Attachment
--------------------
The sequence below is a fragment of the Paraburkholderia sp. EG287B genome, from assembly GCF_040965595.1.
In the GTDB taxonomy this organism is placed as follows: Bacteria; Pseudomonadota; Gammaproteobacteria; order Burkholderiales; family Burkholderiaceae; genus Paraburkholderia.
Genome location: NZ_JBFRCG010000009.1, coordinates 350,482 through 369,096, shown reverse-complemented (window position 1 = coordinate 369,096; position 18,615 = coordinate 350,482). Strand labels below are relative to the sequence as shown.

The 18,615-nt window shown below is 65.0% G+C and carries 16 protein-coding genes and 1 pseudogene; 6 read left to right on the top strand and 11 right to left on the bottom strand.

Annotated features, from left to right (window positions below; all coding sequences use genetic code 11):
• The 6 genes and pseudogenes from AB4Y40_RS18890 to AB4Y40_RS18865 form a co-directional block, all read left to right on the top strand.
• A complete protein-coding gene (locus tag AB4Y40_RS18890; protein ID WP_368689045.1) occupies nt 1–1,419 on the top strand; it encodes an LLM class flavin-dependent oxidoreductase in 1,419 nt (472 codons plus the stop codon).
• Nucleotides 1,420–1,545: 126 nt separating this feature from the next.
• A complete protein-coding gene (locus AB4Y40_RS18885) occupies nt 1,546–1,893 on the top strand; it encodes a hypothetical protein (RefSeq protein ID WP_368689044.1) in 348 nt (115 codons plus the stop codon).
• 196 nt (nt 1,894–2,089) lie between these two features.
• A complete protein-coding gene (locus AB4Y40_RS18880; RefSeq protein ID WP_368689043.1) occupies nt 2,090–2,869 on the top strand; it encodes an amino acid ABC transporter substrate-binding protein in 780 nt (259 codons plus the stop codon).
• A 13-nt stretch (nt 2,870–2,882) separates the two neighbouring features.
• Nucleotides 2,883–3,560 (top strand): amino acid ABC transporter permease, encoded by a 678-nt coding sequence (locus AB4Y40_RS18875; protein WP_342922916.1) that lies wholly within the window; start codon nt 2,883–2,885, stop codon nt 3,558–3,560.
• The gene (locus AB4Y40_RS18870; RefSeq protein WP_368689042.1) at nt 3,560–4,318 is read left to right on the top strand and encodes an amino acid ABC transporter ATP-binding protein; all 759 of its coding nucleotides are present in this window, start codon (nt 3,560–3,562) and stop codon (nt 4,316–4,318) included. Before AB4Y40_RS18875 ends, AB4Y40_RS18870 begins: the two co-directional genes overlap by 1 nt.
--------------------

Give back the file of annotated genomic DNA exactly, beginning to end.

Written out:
The sequence below is a fragment of the Paraburkholderia sp. EG287B genome, from assembly GCF_040965595.1.
In the GTDB taxonomy this organism is placed as follows: Bacteria; Pseudomonadota; Gammaproteobacteria; order Burkholderiales; family Burkholderiaceae; genus Paraburkholderia.
Genome location: NZ_JBFRCG010000009.1, coordinates 350,482 through 369,096, shown reverse-complemented (window position 1 = coordinate 369,096; position 18,615 = coordinate 350,482). Strand labels below are relative to the sequence as shown.

The 18,615-nt window shown below is 65.0% G+C and carries 16 protein-coding genes and 1 pseudogene; 6 read left to right on the top strand and 11 right to left on the bottom strand.

Annotated features, from left to right (window positions below; all coding sequences use genetic code 11):
• The 6 genes and pseudogenes from AB4Y40_RS18890 to AB4Y40_RS18865 form a co-directional block, all read left to right on the top strand.
• A complete protein-coding gene (locus tag AB4Y40_RS18890; protein ID WP_368689045.1) occupies nt 1–1,419 on the top strand; it encodes an LLM class flavin-dependent oxidoreductase in 1,419 nt (472 codons plus the stop codon).
• Nucleotides 1,420–1,545: 126 nt separating this feature from the next.
• A complete protein-coding gene (locus AB4Y40_RS18885) occupies nt 1,546–1,893 on the top strand; it encodes a hypothetical protein (RefSeq protein ID WP_368689044.1) in 348 nt (115 codons plus the stop codon).
• 196 nt (nt 1,894–2,089) lie between these two features.
• A complete protein-coding gene (locus AB4Y40_RS18880; RefSeq protein ID WP_368689043.1) occupies nt 2,090–2,869 on the top strand; it encodes an amino acid ABC transporter substrate-binding protein in 780 nt (259 codons plus the stop codon).
• A 13-nt stretch (nt 2,870–2,882) separates the two neighbouring features.
• Nucleotides 2,883–3,560 (top strand): amino acid ABC transporter permease, encoded by a 678-nt coding sequence (locus AB4Y40_RS18875; protein WP_342922916.1) that lies wholly within the window; start codon nt 2,883–2,885, stop codon nt 3,558–3,560.
• The gene (locus AB4Y40_RS18870; RefSeq protein WP_368689042.1) at nt 3,560–4,318 is read left to right on the top strand and encodes an amino acid ABC transporter ATP-binding protein; all 759 of its coding nucleotides are present in this window, start codon (nt 3,560–3,562) and stop codon (nt 4,316–4,318) included. Before AB4Y40_RS18875 ends, AB4Y40_RS18870 begins: the two co-directional genes overlap by 1 nt.